Whitman news since 1896

Whitman Wire

Vol. CLIV, Issue 10
Whitman news since 1896

Whitman Wire

Whitman news since 1896

Whitman Wire

Live shows: Broadcast and Atlas Sound at Le Poisson Rouge, Oct. 20

This weekend, Broadcast and Atlas Sound, with support from the Selmanaires, will be appearing at Neumos in Seattle on Saturday, Oct. 31, and at the Doug Fir in Portland on Sunday, Nov. 1. Having just seen this same tour last week as part of CMJ, I can draw two conclusions:

1. If you have any interest in the new Atlas Sound album, Logos, go.
2. Broadcast is a perfectly adequate Halloween activity.

Concerning 1: The primary draw here is the Atlas Sound show. Atlas Sound: Bradford Cox of Deerhunter: is using the Selmanaires as his backing band and together they’re performing absolutely stunning reworkings of material from Logos, his new record released last week. Over the course of an hour-long set, Cox’s destroyed Motown jams, low-key dance experiments and fractured acoustics were reworked predominantly into aching, gorgeous country music; this was nowhere near as weird as it sounds, really. Since the set is computer-free despite the fact that this is music made by one person with looping software, Cox spends much of the set doing really impressive tricks with looping pedals, making songs emerge through all sorts of techniques I certainly could never reproduce. Album highlights like “Criminals” were given smaller yet strikingly pretty arrangements, and they played up the strengths of his vocal melodies in the process. Following what was either a new song or an introduction built on some sort of arpeggiator trick, “Walkabout” was reduced to its Dovers-sampling hook played on acoustic guitar and deprived of Panda Bear’s harmonies, yet still sounded huge and all-encompassing by its end. It was hard not to be impressed by just how good all the material sounded, as well as how well it worked given what little resemblance it bore to the recorded version.

Concerning 2: Broadcast’s set is the single darkest, most intense thing I’ve seen this year. I did not see Sunn 0))) supporting their album Monoliths and Dimensions, but Broadcast, still a duo, albeit one with a huge screen, delivered a whole lot of dense, haunted psychedelia. The set opened with one of the longest, densest low-frequency attacks I have ever heard accompanied by distorted footage, likely by collaborator Julian House of the Focus Group, of spirals, winters and other grayscale terror. This then dove headfirst into “Corporeal” off of 2005’s “Tender Buttons” (still their most recent proper full-length), and by this point the set’s tone had been established; Broadcast now buries their sixties pop leanings underneath drum machines that sound like they can’t actually keep time. Trish Keenan’s gorgeous vocals are now hidden amongst layers of broken-sounding objects and walls of sound become borderline oppressive. Whether or not it was good is another question entirely; I’ve never seen a set more clearly polarize an audience, as it’s usually a case of a band either being straight-up bad or good, not the band providing an experience that half a group of people that paid to see them appreciates and half finds utterly repellent. Broadcast’s pop sensibilities have been set aside in favor of playing the crowd as human tuning forks, and whether or not that’s a positive or utterly infuriating experience isn’t something I can easily decide for anyone but myself.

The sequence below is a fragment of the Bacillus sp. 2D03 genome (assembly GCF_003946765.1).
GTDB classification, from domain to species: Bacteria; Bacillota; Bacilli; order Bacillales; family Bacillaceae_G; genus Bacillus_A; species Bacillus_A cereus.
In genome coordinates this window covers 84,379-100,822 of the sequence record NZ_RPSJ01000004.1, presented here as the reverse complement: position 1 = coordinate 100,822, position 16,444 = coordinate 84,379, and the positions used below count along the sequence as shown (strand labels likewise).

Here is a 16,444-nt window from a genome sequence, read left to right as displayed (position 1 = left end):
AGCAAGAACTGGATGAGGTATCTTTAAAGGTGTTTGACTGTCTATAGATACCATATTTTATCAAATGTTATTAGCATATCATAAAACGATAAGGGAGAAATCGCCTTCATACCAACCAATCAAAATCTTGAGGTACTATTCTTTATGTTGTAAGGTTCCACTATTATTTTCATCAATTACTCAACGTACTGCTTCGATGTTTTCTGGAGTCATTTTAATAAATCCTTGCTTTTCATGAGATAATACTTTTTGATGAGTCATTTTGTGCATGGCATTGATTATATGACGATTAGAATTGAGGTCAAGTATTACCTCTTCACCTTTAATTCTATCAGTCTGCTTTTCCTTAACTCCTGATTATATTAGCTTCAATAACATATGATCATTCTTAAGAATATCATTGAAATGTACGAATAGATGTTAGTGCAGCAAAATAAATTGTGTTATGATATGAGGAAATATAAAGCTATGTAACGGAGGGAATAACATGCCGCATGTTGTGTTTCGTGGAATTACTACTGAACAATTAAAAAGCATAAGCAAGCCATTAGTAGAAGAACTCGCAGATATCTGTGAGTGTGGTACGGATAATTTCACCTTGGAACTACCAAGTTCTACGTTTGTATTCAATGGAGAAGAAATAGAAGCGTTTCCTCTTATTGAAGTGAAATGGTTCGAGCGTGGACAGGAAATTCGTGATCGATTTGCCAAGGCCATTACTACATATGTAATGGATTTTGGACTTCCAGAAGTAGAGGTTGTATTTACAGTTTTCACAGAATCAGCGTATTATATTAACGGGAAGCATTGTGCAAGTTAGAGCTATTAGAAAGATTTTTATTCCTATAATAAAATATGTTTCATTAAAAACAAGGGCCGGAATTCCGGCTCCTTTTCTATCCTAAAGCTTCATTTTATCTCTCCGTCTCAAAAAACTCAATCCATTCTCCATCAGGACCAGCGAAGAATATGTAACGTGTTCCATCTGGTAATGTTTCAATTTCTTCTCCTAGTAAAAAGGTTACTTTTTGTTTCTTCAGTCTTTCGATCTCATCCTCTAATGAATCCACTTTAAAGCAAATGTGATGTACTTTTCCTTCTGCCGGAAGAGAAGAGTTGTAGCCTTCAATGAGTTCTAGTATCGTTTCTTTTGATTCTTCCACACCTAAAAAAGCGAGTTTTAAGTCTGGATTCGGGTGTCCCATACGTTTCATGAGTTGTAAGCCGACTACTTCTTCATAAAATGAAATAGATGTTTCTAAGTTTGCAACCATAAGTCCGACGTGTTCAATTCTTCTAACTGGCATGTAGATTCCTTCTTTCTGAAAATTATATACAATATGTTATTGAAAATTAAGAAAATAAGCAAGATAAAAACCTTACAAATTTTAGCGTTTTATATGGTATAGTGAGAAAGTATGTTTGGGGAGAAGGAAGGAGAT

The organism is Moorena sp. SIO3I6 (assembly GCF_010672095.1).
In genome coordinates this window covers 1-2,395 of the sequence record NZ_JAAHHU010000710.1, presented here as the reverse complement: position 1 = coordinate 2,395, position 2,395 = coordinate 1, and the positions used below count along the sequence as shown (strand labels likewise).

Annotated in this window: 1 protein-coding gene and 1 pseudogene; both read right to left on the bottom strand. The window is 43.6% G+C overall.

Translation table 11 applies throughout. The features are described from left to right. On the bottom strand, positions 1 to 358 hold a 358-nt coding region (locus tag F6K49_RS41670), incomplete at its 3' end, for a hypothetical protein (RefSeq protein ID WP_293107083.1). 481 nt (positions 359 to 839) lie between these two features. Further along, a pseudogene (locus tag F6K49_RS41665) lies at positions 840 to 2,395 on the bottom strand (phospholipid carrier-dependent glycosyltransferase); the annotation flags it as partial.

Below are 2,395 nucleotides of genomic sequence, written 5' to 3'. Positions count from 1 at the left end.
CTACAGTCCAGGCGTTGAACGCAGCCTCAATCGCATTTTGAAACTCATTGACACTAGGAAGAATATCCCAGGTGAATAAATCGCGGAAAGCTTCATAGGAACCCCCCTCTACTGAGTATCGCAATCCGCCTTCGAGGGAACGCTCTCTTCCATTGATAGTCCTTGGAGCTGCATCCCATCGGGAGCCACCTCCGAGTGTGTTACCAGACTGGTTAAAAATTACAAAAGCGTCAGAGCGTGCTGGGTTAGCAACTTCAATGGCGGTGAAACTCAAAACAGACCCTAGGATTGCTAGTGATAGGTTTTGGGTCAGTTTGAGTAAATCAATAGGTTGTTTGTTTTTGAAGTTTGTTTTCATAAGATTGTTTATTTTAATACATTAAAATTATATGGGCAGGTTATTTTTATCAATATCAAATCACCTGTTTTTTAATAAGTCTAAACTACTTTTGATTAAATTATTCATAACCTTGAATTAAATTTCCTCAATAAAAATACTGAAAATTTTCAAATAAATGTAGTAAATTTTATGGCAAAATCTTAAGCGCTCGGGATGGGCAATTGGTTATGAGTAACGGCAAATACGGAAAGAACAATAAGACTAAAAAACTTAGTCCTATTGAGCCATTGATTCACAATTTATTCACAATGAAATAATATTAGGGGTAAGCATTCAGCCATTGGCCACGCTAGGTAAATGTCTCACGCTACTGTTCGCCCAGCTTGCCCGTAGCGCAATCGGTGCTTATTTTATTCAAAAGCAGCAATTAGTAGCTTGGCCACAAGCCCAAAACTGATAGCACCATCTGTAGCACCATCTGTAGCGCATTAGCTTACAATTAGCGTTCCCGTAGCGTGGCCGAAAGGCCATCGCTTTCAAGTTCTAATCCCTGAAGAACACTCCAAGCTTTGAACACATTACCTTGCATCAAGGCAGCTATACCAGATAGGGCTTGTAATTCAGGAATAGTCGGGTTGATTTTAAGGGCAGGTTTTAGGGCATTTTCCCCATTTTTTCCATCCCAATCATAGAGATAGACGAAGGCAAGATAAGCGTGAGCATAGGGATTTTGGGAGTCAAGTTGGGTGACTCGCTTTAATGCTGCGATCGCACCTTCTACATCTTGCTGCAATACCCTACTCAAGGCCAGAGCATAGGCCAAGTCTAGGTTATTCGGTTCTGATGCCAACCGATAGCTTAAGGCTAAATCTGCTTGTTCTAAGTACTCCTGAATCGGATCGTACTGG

That said, I can say that: provided one wants to see live music in Seattle or Portland this weekend instead of attending an actual haunted house: Broadcast will without a doubt be the next best choice, as there is no shortage of haunt in what they’re doing. It really is kind of alarming, especially if you’re averse to feeling low-frequency drones throughout the entire upper body. Atlas Sound, on the other hand, simply has a very good show right now and one quite worth catching.

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